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Are the 2008 Rams The Worst Team The History Of St. Louis Sports?

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  • Are the 2008 Rams The Worst Team The History Of St. Louis Sports?

    By Bernie Miklasz

    Not until Sunday, when I had a chance to sit back and watch parts of every NFL game, did I truly realize just how horrific the Rams are.

    Look, I knew the Rams were bad. After years of terrible drafting, appalling personnel misjudgments and paying small fortunes to players who go in the tank, the Rams lack talent and playmakers.

    But there are more than a few incomplete and undermanned teams in the NFL. So what's the difference between the Rams and the others? I see other teams playing with verve and vigor. I see other teams straining and fighting and buzzing around, trying desperately to make something happen. MORE BERNIE
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    Sunday, I saw a poor team, the Miami Dolphins, go into New England and destroy the Patriots in large part because of a creative coaching staff that went in with a crazy, fun and let-it-rip game plan that clearly energized the players.

    And the Rams?

    They're lifeless, helpless, hopeless.

    Instead of being listed as underdogs each Sunday, just mark them down as "DOA."

    This is the worst team in the history of NFL football in St. Louis.

    These 2007-08 Rams of Scott Linehan are more dreadful than the Bob Hollway-coached Cardinal teams of 1971-72, more discouraging than the Bud Wilkinson teams of 1978-79. The 1998 Rams went 4-12 and were dull on offense, but they generally played hard for Dick Vermeil and lost six games by a touchdown or less. The 1985 Cardinals were a soap opera and a crushing disappointment at 5-11. That squad was plagued by nasty internal issues, including drug use and locker-room thefts. But at least the '85 Cardinals started the season by going 3-1 and showing a pulse. The players on the 2008 Rams team aren't stealing from each other; many of them are just stealing a paycheck each week.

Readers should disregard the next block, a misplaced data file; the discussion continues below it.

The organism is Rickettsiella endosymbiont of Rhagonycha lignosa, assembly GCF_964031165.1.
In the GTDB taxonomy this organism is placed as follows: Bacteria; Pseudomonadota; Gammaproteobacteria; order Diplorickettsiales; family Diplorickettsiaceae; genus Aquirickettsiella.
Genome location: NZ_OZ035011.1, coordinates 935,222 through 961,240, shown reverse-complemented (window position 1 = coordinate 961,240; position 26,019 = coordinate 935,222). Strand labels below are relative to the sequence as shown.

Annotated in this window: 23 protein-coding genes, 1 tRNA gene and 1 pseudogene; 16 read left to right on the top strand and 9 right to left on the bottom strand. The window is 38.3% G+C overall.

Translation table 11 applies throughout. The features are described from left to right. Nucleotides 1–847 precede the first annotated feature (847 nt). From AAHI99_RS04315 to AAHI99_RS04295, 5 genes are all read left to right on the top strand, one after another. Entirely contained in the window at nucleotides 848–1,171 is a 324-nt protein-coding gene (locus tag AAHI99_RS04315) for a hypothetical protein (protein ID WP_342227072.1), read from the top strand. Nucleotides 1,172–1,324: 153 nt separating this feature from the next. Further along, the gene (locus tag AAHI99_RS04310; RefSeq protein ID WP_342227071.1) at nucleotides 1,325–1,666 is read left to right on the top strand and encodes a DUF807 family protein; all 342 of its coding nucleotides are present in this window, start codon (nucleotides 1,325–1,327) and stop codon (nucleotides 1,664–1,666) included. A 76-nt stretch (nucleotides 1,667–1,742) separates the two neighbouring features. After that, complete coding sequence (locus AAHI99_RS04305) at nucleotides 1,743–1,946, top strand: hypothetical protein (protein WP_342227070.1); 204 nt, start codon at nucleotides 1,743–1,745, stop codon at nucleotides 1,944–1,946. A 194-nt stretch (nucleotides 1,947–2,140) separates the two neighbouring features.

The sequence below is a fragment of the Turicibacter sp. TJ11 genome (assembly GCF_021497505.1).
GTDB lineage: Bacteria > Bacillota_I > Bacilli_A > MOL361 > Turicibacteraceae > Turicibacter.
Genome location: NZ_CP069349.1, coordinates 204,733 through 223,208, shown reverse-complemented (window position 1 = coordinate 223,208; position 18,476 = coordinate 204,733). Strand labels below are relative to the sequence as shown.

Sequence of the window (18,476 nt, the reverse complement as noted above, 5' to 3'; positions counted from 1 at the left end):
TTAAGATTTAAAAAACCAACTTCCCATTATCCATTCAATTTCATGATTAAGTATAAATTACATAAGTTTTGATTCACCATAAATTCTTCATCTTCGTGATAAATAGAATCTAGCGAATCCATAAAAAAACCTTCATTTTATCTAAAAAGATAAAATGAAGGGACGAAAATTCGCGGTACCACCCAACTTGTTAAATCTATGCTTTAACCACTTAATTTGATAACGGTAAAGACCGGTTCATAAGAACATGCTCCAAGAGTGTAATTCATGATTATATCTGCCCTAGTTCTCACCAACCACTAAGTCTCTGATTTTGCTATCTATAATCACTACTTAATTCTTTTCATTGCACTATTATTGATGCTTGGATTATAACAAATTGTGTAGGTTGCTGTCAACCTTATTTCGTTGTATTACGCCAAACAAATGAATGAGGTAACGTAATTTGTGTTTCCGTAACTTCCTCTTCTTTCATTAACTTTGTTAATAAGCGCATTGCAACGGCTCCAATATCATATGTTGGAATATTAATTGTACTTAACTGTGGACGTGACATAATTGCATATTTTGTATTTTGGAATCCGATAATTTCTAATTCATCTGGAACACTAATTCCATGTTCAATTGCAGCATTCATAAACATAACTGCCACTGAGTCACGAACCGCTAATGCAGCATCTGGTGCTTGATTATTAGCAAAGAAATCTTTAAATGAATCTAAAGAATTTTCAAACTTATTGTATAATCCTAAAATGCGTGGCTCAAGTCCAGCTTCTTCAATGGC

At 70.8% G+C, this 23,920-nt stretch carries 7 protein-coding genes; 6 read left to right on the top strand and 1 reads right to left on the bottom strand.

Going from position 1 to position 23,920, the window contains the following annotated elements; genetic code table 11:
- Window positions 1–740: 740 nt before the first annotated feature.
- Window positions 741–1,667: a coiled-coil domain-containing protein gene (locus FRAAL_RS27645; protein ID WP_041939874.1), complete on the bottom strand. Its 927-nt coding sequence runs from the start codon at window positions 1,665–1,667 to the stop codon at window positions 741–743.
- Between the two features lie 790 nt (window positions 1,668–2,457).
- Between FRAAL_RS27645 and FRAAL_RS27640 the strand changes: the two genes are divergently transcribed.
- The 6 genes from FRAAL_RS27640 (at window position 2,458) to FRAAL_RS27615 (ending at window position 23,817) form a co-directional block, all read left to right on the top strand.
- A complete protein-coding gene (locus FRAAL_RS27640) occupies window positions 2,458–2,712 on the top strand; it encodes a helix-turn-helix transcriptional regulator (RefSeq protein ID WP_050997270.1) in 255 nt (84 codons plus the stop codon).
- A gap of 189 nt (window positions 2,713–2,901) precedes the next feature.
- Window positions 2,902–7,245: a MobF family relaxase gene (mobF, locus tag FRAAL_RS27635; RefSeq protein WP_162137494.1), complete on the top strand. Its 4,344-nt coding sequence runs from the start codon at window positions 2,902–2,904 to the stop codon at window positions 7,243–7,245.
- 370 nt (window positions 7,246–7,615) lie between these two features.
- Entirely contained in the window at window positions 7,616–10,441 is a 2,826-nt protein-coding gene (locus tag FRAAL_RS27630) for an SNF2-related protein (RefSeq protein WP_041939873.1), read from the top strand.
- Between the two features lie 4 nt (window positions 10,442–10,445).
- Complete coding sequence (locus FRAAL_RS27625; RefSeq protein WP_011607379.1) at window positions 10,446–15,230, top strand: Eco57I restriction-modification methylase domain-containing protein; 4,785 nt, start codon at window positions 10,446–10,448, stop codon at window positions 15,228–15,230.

These Rams are being dominated on both sides of the ball. They aren't remotely competitive, having been outscored 116-29 in the first three games. They are 31st among the 32 NFL teams in scoring points, and 32nd at preventing them. Their defense is giving up the most yards in the league. And after the big signing of alleged franchise back Steven Jackson, the Rams are dead last in the NFL in yards per rush (3.1) and have had only one running play go for 10 yards or longer. When this offense reaches the red zone, it's cause for as much celebration as Lindbergh reaching Paris.

    The Rams' current losing streak has stretched to an ugly seven games, and they have lost these beatings by an average score of 37-14. They're 3-16 in the last 19 games; the average score of the defeats is 31-13. They are 7-23 in the last 30 games, by an average of 16 points. And this is in a league where about half the games are decided by a touchdown or less.

    And if you're expecting Linehan and staff to find a way to get the players emotionally revved to slay dragons the way the Dolphin coaches did at New England, well, forget about it.